I’m feeling the usual nerve/excitement cocktail at the moment. It’s not the best of times to get much focused sense out of me. It actually helps to write things down a bit.
Feeling good about somethings and feeling bad about some… so here’s the list
View the blog post here
Posted by Dave Haygarth on Friday, September 23, 2011
22 September 2011
A few recces have been taking place as usual. It's the kind of race that attracts you more and more as you do it (don't I just know it...) and it's a healthy thing to do in many ways. Just simply familiarising oneself with the basics of the hills brings a bit of comfort. For the connoisseur there is the working out of lines etc.
Alan 'Crossjunkie' Dorrington and Konrad Mannning went up for a fairly late recce on Tuesday. It's a good thing to do if you can spare the time, of course, because the weather's affect is generally a done thing by now.
The one recce I've never managed to make time for in a busy life is over Simon Fell. It's not legal to take the bike up there but I'd love to wander over the top and onto Ingleborough, then jog down the descent. Two cars probably needed but would be good to feel the terrain I only see when I taste blood and sweat in my mouth.
Posted by Dave Haygarth on Thursday, September 22, 2011
Another year, nearly there
Kit laid out, checked all the spares
Checked tyres, spokes, links on chains
Bars straight, brake pads changed.
Dread this time though every year
Emphasising the tiniest fears
"Did I tighten that cassette?"
"What do I wear is it's not that wet?"
Strangely though it's somehow great
Knowing that by now it's too late
Training is replaced with rest
Drinking water, keeping stretched.
No more working on those lines
Hopping storm drains twenty times
No more pounding up Bull Hill
What's done is done - time to chill
Posted by Dave Haygarth on Thursday, September 22, 2011
21 September 2011
2011 is going to be even more special than usual for me - and for my brother Phil. Both lovers of the 3 peaks come what may, some strange string of events has led to two of our cousins riding this year's race. Not hugely strange to most people, but basically eldest cousin Mark Holmes (right) has made a bit of an effort to get to Helwith Bridge from his home in Nelson, New Zealand.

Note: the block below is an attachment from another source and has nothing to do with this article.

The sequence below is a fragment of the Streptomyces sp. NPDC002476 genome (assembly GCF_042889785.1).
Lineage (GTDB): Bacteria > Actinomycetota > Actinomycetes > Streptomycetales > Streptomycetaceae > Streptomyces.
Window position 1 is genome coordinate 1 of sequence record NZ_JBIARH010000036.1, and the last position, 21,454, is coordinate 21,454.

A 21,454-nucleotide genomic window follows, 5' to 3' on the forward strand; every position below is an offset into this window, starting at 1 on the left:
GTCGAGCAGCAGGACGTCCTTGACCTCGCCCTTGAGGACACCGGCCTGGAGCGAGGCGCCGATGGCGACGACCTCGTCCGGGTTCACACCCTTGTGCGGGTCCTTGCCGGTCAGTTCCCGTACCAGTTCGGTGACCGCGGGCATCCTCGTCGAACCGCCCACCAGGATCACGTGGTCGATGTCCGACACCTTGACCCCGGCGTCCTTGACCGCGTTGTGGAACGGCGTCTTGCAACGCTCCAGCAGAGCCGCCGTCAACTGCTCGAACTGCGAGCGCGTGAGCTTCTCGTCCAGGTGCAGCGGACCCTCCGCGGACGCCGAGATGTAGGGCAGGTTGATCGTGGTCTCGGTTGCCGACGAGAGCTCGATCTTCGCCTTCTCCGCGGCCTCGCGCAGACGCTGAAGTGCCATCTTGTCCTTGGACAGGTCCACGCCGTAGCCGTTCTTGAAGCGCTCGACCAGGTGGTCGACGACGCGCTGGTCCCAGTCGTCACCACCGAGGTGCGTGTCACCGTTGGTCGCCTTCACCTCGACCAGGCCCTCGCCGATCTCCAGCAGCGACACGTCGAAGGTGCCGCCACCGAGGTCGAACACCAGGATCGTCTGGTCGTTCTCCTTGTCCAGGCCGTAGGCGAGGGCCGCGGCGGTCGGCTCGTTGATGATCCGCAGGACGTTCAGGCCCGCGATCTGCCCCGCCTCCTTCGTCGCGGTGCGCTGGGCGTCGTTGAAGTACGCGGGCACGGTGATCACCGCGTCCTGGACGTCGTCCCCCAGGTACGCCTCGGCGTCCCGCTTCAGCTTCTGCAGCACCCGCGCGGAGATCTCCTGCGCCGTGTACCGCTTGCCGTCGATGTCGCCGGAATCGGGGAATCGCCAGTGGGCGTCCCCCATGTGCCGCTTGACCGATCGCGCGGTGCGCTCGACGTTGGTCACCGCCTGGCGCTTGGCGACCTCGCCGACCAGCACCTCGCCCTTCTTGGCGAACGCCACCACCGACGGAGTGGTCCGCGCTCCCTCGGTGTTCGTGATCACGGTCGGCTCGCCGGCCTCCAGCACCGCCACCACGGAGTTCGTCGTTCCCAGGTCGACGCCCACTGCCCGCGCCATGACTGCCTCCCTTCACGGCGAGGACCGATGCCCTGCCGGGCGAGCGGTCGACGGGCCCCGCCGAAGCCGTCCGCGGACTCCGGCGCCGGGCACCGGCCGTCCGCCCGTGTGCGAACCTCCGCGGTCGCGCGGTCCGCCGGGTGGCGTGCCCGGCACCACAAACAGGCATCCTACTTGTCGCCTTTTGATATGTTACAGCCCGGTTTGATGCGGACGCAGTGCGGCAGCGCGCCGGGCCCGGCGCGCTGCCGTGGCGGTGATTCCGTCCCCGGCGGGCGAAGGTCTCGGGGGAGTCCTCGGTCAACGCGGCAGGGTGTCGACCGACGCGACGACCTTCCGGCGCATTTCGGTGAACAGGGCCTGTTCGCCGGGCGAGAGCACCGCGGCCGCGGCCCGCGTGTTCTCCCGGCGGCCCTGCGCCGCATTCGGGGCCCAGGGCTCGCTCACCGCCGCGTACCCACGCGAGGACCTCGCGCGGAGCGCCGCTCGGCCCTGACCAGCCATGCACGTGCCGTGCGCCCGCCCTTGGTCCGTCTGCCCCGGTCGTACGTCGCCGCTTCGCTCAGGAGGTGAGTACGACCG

His travelling round the world on a mid-life career break with wife Sarah has brought him back to his home country of England in September. Fitting in with Dave, Phil and friends in September - as you'll imagine - means one thing really. "You're welcome to come and stay, but you'll have to enter the 3 peaks cyclocross". That type of thing.
Luckily, Mark's a very active mountain biker down under and is up to the challenge, but has never ridden a 'cross bike until last week(!!). His digging deep experience as a former fell runner (not a shabby one either, completing the Ben Nevis race in '93 with me, as I recall)
To compound matters, and celebrate the family spirit - Mark's brother Adrian (still living in Blighty) thought he'd better join in as well. Occasional off-roader and cyclocross bike commuter, Adrian too has never done a cyclocross race - but will draw upon extensive mountain experience to put together a first good effort 'inside the time limit' as he modestly puts it.
Great times for my family, come what may.
Posted by Dave Haygarth on Wednesday, September 21, 2011
20 September 2011
Konrad's been featured here before, and taken a short break from organising the Rapha Supercross seried and is lugging his bike over three large hills. Bring on the obsession.
Read his article on the Rapha site here
"A goodly part of this unique race is spent walking up rocky mountain paths or near vertical grassy slopes with your bike perched on your shoulder. Hill reps have been done, mountains have been climbed, so bring on race day."